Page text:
Up until the May 19 charrette on Fort Getty options, it seemed like the only campground issues the council planned to consider were infrastructure repairs – whose costs, depending on the scope of the work, have been projected to run as high as $1 million. However, since the charrette, there has been a groundswell of support for delaying the repair decisions because the potential enormity of the investment would effectively set the current campground layout in stone.
Two of the council members are strongly supportive of the status quo, but the charrette results – and a recent petition requesting much more public participation in the council’s Fort Getty decisions – indicate that many Jamestown residents are hoping for unencumbered access to the park during the summer months.
To be sure, some residents are adamantly opposed to any further town or council reviews, arguing – as one resident said at the council’s Dec. 12 meeting – that “all these surveys are killing us.” But there has only been one survey devoted to Fort Getty – in 2004 – while all of the other town queries about the park were just a subset of the survey questions posed in support of the Jamestown Comprehensive Community Plan.
During its Dec. 12 meeting, the council voted to send the list of councilor preferences for Fort Getty uses to the Landworks Collaborative, the contractor that facilitated the charrette. Landworks will crunch the numbers associated with those uses – and possibly some that elicited strong support at the charrette – and then meet with the council to discuss them.
That meeting will probably occur in February, just as the budget deliberations are swinging into high gear and the first of the wind turbine numbers are coming in. So, it remains to be seen if the decision-making process for Fort Getty will, or will not, be a top priority for the council during the first quarter of 2012.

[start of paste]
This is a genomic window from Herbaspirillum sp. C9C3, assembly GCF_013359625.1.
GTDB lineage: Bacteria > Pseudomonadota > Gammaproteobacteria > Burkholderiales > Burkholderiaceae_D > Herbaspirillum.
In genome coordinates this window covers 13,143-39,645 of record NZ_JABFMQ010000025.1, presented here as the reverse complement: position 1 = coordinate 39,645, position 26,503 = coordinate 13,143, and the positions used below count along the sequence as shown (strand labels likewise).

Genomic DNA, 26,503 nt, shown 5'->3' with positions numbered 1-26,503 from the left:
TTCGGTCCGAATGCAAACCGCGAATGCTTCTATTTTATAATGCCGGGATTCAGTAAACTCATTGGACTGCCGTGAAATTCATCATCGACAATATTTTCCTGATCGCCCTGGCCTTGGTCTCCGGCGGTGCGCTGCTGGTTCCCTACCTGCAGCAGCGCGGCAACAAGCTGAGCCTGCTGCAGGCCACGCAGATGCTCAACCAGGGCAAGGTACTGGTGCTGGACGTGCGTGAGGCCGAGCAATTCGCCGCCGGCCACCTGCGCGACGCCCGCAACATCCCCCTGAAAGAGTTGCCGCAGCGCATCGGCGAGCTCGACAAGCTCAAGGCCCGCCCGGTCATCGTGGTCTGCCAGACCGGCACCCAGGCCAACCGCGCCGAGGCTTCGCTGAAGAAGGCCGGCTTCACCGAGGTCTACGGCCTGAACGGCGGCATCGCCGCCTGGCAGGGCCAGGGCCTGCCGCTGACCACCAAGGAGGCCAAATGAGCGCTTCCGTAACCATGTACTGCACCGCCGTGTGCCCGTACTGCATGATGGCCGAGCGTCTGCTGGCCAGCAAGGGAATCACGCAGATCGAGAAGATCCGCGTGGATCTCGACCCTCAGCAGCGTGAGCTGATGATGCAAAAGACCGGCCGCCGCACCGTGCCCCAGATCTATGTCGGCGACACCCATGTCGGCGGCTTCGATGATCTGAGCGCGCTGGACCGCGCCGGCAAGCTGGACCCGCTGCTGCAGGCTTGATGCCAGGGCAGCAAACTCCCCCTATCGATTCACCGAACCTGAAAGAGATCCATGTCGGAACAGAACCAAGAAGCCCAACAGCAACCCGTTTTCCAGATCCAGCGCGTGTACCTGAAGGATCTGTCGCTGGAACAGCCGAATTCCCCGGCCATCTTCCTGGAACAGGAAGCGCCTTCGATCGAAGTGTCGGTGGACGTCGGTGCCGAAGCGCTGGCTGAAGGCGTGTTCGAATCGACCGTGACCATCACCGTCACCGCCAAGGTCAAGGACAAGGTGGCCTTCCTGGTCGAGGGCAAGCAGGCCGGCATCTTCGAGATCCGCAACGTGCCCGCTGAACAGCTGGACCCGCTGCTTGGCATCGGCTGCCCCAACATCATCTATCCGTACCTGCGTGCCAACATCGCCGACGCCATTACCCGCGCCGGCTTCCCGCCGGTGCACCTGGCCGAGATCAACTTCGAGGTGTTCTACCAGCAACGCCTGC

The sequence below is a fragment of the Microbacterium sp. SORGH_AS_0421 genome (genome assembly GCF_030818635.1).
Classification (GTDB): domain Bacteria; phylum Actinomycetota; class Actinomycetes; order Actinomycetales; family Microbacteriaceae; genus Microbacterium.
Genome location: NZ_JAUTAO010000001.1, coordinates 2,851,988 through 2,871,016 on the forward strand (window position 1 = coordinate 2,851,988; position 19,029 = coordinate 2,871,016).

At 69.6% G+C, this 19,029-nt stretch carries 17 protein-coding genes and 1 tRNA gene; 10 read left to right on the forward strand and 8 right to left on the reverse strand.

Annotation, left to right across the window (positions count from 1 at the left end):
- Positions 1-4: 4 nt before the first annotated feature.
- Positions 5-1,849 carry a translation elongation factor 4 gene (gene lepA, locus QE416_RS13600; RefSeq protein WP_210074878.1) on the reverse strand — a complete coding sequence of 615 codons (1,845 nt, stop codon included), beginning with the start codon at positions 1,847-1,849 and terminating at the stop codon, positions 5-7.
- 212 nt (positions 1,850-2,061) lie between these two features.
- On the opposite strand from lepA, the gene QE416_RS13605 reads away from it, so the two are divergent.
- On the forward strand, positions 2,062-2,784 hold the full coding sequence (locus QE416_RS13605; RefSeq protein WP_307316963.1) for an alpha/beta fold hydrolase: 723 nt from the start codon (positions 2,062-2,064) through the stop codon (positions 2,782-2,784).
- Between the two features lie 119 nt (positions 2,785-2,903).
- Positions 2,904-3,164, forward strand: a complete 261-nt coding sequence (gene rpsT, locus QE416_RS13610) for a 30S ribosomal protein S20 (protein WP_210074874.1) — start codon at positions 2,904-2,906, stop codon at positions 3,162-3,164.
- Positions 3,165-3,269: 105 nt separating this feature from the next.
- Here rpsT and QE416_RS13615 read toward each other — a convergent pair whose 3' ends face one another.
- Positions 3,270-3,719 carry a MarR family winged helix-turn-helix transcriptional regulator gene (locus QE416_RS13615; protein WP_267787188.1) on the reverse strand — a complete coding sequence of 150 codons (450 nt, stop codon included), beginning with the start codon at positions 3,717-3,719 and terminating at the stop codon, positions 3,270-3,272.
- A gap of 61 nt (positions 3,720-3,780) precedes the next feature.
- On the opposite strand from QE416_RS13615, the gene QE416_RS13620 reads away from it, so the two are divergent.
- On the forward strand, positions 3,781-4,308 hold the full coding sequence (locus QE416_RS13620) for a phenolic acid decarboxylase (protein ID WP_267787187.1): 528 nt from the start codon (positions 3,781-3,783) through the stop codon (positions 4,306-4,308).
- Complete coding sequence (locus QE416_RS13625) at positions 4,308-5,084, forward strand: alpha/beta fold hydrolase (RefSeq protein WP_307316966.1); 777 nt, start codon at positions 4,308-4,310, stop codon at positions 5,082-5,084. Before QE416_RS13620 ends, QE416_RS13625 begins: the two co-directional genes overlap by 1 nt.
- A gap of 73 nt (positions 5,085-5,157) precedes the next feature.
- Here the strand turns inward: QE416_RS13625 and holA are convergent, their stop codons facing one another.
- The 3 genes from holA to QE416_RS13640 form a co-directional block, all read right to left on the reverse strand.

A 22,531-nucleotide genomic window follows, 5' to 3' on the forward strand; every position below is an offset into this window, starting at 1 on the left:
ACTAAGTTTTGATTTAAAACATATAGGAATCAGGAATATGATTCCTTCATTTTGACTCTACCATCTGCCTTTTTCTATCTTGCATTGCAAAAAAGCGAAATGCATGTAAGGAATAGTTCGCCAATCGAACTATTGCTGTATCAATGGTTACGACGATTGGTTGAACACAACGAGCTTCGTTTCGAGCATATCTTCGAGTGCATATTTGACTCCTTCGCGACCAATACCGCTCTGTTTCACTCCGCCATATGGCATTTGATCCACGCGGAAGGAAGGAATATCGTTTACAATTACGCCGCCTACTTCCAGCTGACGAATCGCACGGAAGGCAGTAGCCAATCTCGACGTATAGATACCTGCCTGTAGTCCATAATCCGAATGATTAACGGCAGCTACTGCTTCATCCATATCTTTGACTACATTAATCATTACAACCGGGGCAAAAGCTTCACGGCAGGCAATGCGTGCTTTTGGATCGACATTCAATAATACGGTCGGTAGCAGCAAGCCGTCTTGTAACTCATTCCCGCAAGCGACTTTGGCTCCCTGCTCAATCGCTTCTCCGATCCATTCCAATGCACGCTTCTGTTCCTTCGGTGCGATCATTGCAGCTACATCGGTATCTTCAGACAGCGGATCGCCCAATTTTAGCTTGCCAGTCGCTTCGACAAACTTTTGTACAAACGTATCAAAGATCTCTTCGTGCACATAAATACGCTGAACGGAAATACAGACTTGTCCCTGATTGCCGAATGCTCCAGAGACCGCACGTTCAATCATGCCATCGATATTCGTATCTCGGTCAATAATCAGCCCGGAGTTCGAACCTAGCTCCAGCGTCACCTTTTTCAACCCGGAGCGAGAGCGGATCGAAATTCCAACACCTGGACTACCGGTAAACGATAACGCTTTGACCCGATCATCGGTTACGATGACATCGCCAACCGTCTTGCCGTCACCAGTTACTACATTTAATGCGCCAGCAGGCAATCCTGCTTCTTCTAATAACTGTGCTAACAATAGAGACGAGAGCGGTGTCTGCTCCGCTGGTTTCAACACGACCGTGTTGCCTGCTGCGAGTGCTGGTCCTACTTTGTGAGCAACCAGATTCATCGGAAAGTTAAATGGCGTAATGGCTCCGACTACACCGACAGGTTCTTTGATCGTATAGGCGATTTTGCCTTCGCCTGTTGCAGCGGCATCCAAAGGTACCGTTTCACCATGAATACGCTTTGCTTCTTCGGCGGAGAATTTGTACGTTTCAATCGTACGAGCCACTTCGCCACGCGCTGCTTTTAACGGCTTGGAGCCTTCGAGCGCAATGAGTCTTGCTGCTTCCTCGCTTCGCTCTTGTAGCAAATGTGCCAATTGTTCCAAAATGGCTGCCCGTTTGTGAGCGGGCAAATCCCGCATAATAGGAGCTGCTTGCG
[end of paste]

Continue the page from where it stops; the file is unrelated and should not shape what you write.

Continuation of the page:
One of the council’s top priorities for 2011 – amending the town’s Harbor Management Ordinance – was achieved on Nov. 7. The vote to revise the ordinance, which governs the finances and management of town-owned waterfront facilities, brought to an end more than three years of debate by both the council and the Harbor Management Commission. The revisions were drafted by Town Administrator Bruce Keiser, and they will grant the town much more latitude in the use of revenue from mooring, and other, fees.
Eight months earlier, the council adopted increases to the town’s mooring fees, which jumped 24 percent, along with an increase in the fees for municipal services performed for harbor operations. The proposed increases were assailed by marina operators and one councilor, but a majority of the council concluded that they were “reasonable.”
In some of its other votes and business during 2011, the council:
• Voted on Dec. 12 to grant a permit for an event to replace the Penguin Plunge, which will be held off island for the first time in decades. The new event has been dubbed the Jamestown 1st Day Plunge.
• Agreed during a Feb. 15 workshop to consider offering the former Town Hall to the Narragansett Indians, who could use the structure as a museum – as long as the town is compensated for the building (possibly with state and federal grants). The councilors also agreed to explore jurisdictional issues arising from tribal worries about the disposition of buried artifacts. (There hasn’t been any word on the initiatives since the February workshop.)
• Voted down on Oct. 17 a longdebated proposal to hire a contractor for the purpose of video recording its meetings, opting instead for in-house audio recordings – which may now be accessed on the town’s website.
• Voted on May 16 to reconstitute the Charter Review Committee. The decision was taken in response to a resident’s inquiries about recall procedures and a Taxpayers Association of Jamestown petition requesting paper ballots for all Financial Town Meeting votes. On Aug. 1, the council voted to heed the recommendations from the committee, which advised the council against adding recall procedures to the charter or changing the voting rules.
• Adopted a landmark labor contract with the harbormaster and 17 employees of the highway, water and wastewater departments during its Jan. 3 meeting. Keiser touted the pact, which is projected to save the town $81,070 over its three-year term, as “a model for other Rhode Island communities” facing difficult contract negotiations.
• Passed, as water and sewer commissioners during its Sept. 8 meeting, the expected 10 to 11 percent increase in water and sewer rates, with ongoing debt service being the primary justification for the hikes. (The council deferred for later discussions the possibility of easing the flat, quarterly charge for water usage falling below the minimum level beyond which the town charges “excess” fees.)